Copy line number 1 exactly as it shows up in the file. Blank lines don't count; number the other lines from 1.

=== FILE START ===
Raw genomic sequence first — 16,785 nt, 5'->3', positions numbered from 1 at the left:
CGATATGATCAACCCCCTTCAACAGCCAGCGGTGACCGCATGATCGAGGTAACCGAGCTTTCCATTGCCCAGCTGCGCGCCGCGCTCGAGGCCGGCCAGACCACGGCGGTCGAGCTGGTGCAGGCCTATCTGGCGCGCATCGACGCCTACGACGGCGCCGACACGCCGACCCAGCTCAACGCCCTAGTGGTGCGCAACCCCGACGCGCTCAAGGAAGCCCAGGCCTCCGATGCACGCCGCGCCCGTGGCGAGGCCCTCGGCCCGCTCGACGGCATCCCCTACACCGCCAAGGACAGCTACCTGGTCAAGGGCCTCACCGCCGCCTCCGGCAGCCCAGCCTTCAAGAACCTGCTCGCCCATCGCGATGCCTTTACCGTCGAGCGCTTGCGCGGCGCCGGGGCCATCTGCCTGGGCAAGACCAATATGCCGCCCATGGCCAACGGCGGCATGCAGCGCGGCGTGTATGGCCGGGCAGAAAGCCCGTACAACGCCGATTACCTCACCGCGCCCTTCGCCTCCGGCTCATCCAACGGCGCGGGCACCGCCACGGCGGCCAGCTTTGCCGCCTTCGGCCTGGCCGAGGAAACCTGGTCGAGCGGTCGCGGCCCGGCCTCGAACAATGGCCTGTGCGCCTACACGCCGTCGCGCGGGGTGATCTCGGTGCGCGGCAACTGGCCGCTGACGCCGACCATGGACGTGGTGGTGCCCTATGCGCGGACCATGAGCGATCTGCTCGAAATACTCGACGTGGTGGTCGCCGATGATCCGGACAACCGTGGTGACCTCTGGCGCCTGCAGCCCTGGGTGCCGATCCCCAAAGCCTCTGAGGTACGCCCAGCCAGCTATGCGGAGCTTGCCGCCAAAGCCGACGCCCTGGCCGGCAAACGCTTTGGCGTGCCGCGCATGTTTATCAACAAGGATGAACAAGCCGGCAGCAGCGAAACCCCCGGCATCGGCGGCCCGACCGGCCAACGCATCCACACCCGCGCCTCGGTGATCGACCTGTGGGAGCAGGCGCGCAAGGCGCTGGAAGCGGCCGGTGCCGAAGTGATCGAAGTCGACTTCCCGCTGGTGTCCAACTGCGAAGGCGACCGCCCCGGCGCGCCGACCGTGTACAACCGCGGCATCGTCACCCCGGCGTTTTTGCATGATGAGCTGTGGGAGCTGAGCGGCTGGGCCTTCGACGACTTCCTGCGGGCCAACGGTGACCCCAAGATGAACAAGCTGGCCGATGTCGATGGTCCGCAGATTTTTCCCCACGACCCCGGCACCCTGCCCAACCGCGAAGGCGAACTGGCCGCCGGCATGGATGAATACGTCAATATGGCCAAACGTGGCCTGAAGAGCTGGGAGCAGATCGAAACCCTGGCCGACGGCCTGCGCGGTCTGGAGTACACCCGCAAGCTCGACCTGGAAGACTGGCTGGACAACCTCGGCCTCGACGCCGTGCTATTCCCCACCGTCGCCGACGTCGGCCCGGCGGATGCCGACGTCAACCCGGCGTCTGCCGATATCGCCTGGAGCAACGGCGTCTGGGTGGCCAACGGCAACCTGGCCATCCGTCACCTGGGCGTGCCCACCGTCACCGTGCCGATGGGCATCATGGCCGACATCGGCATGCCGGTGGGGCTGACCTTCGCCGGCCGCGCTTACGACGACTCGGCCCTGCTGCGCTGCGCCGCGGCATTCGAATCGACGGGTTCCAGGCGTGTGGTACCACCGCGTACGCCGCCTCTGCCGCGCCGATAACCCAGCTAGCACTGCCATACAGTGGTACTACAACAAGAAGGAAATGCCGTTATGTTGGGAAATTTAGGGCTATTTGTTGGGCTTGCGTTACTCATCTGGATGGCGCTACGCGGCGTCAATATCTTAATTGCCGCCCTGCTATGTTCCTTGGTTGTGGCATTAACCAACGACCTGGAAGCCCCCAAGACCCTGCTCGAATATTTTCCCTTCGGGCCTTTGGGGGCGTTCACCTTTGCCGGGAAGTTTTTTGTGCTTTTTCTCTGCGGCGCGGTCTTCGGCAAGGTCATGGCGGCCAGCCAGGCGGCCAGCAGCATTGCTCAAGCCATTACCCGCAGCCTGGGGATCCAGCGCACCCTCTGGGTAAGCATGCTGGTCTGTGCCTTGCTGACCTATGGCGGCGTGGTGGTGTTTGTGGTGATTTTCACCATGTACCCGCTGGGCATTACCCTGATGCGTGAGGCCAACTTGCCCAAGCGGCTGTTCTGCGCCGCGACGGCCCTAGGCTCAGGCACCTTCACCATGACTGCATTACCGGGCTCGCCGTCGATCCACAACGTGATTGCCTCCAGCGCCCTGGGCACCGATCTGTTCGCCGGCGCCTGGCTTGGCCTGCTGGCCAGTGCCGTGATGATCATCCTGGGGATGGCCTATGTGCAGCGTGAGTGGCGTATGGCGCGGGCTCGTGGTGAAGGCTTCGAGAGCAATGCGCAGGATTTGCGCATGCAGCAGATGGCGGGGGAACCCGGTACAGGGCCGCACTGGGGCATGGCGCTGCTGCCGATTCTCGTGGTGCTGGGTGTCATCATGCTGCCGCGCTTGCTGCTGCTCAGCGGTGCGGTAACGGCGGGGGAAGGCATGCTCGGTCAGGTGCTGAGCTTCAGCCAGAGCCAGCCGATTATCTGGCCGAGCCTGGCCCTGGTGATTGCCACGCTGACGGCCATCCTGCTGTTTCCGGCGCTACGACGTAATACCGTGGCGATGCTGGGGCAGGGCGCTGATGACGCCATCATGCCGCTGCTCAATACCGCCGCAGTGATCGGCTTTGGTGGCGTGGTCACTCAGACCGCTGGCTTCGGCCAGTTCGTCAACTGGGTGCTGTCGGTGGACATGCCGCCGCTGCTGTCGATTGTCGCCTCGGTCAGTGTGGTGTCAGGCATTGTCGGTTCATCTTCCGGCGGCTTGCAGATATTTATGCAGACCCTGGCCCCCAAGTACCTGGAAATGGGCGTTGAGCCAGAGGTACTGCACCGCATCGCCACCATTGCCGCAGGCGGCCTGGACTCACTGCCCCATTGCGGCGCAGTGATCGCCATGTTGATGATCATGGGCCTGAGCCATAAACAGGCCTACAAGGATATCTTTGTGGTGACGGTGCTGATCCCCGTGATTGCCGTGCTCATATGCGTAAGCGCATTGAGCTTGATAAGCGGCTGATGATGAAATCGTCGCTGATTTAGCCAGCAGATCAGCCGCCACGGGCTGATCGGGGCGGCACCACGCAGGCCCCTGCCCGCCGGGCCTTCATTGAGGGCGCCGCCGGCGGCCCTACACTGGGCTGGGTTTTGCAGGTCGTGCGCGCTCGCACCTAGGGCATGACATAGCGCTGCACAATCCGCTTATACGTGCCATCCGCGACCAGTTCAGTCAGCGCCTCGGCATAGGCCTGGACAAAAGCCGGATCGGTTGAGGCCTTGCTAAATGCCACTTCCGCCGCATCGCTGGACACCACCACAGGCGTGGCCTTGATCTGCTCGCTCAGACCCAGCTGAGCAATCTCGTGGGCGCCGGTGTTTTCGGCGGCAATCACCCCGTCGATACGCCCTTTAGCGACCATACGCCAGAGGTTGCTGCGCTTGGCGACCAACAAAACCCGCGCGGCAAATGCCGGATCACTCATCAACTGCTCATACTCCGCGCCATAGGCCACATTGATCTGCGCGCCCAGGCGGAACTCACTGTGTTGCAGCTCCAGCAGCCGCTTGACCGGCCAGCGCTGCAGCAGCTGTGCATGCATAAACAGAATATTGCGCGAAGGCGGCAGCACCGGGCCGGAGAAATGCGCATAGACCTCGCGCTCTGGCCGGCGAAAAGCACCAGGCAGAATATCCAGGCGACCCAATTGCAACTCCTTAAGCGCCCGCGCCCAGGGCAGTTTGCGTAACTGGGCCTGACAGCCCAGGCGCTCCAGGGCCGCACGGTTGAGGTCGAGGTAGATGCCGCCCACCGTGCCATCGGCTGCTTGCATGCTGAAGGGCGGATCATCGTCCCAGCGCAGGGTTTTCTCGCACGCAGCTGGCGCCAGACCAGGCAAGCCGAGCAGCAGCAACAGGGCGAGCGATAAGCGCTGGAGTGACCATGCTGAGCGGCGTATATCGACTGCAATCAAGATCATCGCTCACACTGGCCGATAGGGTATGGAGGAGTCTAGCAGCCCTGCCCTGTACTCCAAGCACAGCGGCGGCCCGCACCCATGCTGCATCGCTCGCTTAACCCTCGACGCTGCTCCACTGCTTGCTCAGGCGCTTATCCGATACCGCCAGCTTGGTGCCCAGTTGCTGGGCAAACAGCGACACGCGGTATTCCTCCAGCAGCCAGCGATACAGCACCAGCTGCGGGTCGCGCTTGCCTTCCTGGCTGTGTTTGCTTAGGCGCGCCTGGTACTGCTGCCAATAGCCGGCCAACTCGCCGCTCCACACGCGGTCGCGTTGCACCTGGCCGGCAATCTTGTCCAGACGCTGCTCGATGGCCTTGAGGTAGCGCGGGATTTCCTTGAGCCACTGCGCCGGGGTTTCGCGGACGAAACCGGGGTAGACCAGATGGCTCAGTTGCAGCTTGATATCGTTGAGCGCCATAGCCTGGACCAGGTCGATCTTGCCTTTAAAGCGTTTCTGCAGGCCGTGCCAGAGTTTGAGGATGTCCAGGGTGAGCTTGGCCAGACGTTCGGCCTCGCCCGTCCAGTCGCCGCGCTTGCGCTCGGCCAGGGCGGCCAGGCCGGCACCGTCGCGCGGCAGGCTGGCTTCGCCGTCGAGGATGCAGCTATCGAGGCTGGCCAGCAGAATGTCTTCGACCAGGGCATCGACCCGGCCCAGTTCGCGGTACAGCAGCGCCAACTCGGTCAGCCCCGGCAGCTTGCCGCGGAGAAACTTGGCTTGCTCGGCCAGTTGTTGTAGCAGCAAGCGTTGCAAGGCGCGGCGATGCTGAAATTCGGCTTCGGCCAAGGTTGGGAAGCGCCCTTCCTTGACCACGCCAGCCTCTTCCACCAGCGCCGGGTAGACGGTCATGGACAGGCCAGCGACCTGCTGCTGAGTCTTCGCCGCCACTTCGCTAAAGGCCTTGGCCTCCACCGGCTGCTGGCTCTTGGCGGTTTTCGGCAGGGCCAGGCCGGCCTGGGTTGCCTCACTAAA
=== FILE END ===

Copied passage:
Raw genomic sequence first — 16,785 nt, 5'->3', positions numbered from 1 at the left: